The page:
TFS Integration Platform … am I stuck (doomed) with XML files and the Migration Console application? Question & Answer 23

I recently stumbled over this question from a MVP colleague: “I am planning a TFS to TFS integration project and we would like the console application as a service or using task scheduler, so it can run without a manual intervention to start it. However if we get prompts that is not an option”. Good question, but before we answer that, we will look at ask the other common question, namely “Should I use the MigrationConsole application or move to the new Shell?”

Migration Console … a powerful tester and developer applicationimage

The migration console application is a powerful tool and a trusted friend when creating and testing a migration or synchronisation configuration, although the output, especially in verbose mode, can be an overload. All of our Getting Started hands-on-labs (HOL) are based on the Migration Console … whereby we could migrate the labs to using the new shell moving away from rolled up sleeves, console applications and console output that dazzles anyone’s mind.
… the new shell introduces a professional and user friendly administration, monitoring and configuration environment. See TFS Integration Platform – A new administrative era is upon us … for more information.

For the foreseeable future, however, the MigrationConsole will remain a friend and trusted companion as a testing and migration management tool. The choice whether to use console or the GUI or both user interface experience is yours … which is a good thing 🙂

XML Configuration Files … why does the title elude to doomed?

The topic that drives me insane at times and will be following me into the TFS integration Platform session on Thursday is the XML configuration file. The configuration files can range from simple, such as those we use in the Getting Started environment, to pages and pages of field and value mapping and other configuration.  What I like and hate about XML configuration files, is the ease with which we can tweak the configuration, which at the same time can be the door to gloom and doom if you accidentally and completely unintentionally delete, insert or overwrite content. This is another opportunity to familiarize yourself with the new shell and explore its support for configuration management and schema, content and sanity enforcement.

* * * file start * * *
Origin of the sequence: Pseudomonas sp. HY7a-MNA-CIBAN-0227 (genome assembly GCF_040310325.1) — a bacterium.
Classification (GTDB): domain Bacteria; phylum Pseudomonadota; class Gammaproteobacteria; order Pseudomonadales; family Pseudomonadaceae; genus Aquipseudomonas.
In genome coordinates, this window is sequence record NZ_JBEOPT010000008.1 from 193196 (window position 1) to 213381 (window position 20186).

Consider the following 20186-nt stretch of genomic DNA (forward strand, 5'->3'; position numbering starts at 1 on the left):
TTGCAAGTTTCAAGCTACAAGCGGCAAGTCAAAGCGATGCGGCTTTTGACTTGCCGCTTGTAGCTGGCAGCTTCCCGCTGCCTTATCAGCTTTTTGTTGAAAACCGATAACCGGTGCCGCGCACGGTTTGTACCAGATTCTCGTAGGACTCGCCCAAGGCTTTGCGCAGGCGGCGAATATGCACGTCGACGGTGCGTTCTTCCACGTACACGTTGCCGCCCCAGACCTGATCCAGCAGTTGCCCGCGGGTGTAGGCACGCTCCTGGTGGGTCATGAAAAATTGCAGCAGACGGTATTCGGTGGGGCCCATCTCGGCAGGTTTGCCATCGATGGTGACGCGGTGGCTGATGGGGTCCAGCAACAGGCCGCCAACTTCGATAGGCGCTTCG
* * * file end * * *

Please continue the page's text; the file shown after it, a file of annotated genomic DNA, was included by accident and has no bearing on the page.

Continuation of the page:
So now can we look at how to schedule the MigrationConsole application …

The answer is simple, “Do not use task scheduler” and the MigrationConsole to create a migration environment that runs continuously. Instead you should consider select the Synchronization Services install option, which installs a windows service that hosts the migration sessions.


With the service the sync session will be started automatically when the machine restarts, so once again we have an opportunity to use the MigrationConsole utility to test the configuration, before we activate the auto-pilot.

Some facts on this synchronization service:

  • It will pick up ALL active sessions.
  • It will run these sessions on separate threads, concurrently.
  • If a session group is configured to be “ContinuousAutomatic”, when the service resumes, e.g. from a machine reboot, it automatically starts that group
  • If a session group is configured to be “ContinuousManual” and a sync cycle has not completed yet, when the service resumes, e.g. from a machine reboot, it automatically starts that group

See WorkFlowTypeEnum Configuration element is being deprecated  for more information on the session group configuration options mentioned above.

On Thursday we will be hosting a TFS Integration Platform session to position the project, look at timelines, explore the current and future platform through demos and collaborate (chalktalk) on scenarios. Come back after Thursday for a report back on that session and most likely a list of interesting questions and answers that raised their head during the session.

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